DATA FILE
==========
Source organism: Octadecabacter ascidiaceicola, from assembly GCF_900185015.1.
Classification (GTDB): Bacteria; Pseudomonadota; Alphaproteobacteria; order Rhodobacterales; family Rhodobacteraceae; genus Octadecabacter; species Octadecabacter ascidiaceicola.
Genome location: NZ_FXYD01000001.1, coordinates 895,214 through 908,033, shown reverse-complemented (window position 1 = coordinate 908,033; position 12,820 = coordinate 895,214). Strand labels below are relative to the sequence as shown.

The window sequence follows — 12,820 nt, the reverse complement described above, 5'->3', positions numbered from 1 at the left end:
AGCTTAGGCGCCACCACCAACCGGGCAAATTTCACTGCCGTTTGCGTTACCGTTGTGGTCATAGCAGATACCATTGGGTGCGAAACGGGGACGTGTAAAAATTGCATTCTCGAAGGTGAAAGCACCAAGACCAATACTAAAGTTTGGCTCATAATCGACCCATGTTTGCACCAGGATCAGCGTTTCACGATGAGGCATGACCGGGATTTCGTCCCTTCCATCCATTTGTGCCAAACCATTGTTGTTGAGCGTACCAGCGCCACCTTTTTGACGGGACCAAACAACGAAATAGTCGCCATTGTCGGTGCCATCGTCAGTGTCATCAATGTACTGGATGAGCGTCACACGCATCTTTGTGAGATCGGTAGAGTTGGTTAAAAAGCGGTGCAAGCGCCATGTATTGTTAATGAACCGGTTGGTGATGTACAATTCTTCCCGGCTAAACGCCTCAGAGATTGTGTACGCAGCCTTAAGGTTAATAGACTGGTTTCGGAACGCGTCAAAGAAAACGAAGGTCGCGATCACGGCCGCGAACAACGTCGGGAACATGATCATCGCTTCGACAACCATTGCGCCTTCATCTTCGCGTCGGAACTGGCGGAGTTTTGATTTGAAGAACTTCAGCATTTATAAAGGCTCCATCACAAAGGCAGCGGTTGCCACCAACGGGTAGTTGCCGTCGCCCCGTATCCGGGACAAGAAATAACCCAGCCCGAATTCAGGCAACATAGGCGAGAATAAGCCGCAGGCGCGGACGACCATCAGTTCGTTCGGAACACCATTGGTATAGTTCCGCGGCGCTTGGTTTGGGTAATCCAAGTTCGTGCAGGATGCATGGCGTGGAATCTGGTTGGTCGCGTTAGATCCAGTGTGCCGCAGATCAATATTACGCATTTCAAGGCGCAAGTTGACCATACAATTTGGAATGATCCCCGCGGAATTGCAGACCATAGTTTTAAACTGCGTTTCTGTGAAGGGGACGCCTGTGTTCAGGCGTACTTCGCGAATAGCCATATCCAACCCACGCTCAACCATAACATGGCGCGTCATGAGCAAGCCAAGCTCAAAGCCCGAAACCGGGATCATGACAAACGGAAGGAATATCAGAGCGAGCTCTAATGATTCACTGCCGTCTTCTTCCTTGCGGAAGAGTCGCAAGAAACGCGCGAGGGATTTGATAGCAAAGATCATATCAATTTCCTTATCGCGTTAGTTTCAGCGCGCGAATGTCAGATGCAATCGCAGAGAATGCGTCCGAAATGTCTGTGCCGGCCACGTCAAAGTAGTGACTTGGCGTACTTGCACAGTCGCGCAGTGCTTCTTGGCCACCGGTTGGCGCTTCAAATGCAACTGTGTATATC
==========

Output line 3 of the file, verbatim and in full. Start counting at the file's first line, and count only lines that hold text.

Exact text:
Genome location: NZ_FXYD01000001.1, coordinates 895,214 through 908,033, shown reverse-complemented (window position 1 = coordinate 908,033; position 12,820 = coordinate 895,214). Strand labels below are relative to the sequence as shown.